The same can be done when giving feedback, rate the example below:
"You have little or even no strategic thinking."
So rough! But if we change to:
"I’m having a little difficulty understanding your plan. Can we take a moment so I can present my understanding and ensure we’re aligned?"
Isn’t that much better? In the end, we should always seek to improve without hurting others.
5. Responding to change is more important than having a plan
Since change is inevitable in a software project, it’s no longer possible to follow a traditional management approach that focuses on tracking scope, time and cost constraints. A more suitable approach could be leveraging agile management, which focuses on receiving and assimilating changes in the best way, aware that they will indeed happen. In order to develop software in an agile way, it’s important to adopt a new process which allows the team to easily assimilate changes.
For example, “evolutionary architecture” is a technique for designing software architecture with the principle of supporting incremental changes in various dimensions. This technique is best explained in the book Building Evolutionary Architectures written by Neal Ford, Rebecca Parsons and Pat Kua.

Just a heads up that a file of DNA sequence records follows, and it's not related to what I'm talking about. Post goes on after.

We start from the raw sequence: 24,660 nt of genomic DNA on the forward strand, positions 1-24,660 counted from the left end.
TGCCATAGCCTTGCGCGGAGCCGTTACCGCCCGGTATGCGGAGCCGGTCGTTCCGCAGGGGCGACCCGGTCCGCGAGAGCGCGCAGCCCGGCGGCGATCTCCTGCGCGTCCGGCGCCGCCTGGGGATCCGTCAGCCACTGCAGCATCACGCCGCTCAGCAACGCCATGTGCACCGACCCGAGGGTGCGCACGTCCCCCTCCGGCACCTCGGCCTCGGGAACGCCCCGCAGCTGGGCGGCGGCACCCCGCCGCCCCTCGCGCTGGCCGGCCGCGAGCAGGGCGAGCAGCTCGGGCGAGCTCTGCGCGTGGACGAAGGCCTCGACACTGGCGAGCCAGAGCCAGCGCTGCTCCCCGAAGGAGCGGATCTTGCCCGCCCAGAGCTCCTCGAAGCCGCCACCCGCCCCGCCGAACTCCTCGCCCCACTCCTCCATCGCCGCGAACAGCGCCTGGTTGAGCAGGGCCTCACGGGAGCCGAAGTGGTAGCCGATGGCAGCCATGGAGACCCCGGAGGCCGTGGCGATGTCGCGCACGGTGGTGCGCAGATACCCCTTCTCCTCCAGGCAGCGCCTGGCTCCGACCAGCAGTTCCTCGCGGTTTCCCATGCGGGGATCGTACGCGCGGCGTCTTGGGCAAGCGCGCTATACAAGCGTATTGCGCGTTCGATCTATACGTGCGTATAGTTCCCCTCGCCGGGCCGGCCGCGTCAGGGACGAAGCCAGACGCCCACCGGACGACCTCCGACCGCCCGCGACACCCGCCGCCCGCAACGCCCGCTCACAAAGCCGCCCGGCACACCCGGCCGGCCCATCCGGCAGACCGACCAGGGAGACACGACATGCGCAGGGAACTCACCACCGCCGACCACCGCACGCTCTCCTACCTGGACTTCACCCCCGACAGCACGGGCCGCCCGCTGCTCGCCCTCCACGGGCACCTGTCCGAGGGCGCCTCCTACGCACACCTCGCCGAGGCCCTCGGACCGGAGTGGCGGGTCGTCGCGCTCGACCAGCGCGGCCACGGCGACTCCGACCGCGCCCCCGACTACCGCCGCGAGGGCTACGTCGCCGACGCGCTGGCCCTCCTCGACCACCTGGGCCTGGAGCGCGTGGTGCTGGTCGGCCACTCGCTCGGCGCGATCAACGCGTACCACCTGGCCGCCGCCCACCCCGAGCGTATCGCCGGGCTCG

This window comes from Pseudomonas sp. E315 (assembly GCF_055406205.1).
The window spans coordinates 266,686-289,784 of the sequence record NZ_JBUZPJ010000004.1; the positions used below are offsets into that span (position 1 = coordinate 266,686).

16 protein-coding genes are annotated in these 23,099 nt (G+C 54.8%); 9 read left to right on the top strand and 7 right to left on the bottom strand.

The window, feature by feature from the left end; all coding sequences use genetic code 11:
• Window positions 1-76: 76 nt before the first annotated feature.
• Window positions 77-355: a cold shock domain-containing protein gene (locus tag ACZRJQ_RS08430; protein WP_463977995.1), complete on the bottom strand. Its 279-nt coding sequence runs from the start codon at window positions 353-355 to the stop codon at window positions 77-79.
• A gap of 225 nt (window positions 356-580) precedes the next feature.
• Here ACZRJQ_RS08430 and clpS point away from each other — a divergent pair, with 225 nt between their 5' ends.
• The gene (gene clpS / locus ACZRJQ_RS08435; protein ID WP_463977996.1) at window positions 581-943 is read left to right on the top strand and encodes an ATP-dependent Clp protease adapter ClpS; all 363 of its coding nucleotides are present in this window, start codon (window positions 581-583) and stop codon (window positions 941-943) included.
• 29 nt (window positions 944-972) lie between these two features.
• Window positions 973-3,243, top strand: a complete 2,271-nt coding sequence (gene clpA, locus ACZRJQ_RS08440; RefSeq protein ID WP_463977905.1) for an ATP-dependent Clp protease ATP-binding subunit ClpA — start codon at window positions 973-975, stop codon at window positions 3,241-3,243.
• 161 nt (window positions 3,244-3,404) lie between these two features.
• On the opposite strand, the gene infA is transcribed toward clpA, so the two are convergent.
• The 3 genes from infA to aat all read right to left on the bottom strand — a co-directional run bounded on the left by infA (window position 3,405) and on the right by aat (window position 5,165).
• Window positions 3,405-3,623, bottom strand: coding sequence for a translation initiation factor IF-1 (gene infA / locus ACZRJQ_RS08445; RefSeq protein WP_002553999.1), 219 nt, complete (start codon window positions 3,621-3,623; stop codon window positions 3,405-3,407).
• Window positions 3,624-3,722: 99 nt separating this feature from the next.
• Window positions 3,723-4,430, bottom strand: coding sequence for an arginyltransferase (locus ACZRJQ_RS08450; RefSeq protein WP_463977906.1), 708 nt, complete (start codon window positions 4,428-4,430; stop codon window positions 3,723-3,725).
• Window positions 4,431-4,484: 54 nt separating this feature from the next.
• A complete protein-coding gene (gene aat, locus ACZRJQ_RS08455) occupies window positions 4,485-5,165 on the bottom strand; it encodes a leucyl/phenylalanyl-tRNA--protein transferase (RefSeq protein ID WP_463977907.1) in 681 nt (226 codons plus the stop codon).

Other techniques such as “extreme programming,” “continuous deployment” and “continuous delivery”—which deal with software development, packaging and distribution practices, respectively—are also essential to having the infrastructure and processes needed to make change possible.
6. Be critical without criticizing
Criticizing a customer's product or service is like going to a dinner party and telling the host that their food tastes terrible. This analogy illustrates how we should act as consultants. We must remember that we are in our client’s “home” and therefore we must respect their wishes, listen to and understand their problems and adapt our ways of solving problems to suit their needs. Always work on solutions together.